“I have gone past all those times when the poets
were beautiful as only the rich can be.”
I read, unknowing, orphics, and believe.
My garden’s only weeds almost. God knows
what’s living in there: I’m afraid to mow.
But lotuses among the reeds and sun
greeted her eyes this morning as she held
me whispering and looked out through the leaves.
I read, for sorrow, Kees. He left a car
on golden gate, and disappeared. Now one
I did not know takes more with her, and leaves
a few short songs. Three miles from here. I passed
the house while coursing Thursday? Who can know?
I read her for the first time with the news.
I read Vallejo. Thursdays. Witnesses:
our solitude. The rain. He speaks of roads
we can’t say where they’re leading. My own wife
suffered such Thursdays barely, now my sons
are growing and will have to face their own
in darker demarcations. Give them strength!
Thomas refuses mourning as I read.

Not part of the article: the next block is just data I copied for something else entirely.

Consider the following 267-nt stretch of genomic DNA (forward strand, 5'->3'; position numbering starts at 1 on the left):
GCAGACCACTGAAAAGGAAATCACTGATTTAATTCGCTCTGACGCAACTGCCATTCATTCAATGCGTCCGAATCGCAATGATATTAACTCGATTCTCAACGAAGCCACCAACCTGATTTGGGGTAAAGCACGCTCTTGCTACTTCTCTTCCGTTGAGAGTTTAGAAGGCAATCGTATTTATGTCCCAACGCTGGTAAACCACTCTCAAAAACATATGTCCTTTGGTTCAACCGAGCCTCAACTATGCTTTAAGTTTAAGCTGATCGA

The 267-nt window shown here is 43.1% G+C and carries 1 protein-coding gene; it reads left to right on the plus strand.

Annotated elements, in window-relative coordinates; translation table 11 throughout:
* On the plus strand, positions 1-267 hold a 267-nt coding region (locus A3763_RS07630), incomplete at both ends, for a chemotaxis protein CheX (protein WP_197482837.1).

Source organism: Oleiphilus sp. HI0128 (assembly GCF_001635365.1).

My strength is Kate who’s singing now downtown
having already loved me near the dawn.
Darkness will come enough in storms today
or later when the lotus petals fold
among these reeds while waterfalls resound.
An Unread Omen
I drive to our Basilica each day.
Its tower, visible from one long hill,
confirms my destination, and my time:
I'm late, but in ten minutes I'll arrive.
This morning, though, they had not cleared away
the metro's wreckage, helicopters still
circled above, their chop drowning the chime
of steepled bells. The neighborhood, a hive
of cranes and ambulances, slowed me down
and then I saw it: on the broken line
a horse shoe! In this fiber optic town!
I could not stop to pick it up. The Shrine
tolled unheard on the hour. I turned west
forgetting any meaning it possessed.
—W.F. Lantry, Washington, D.C.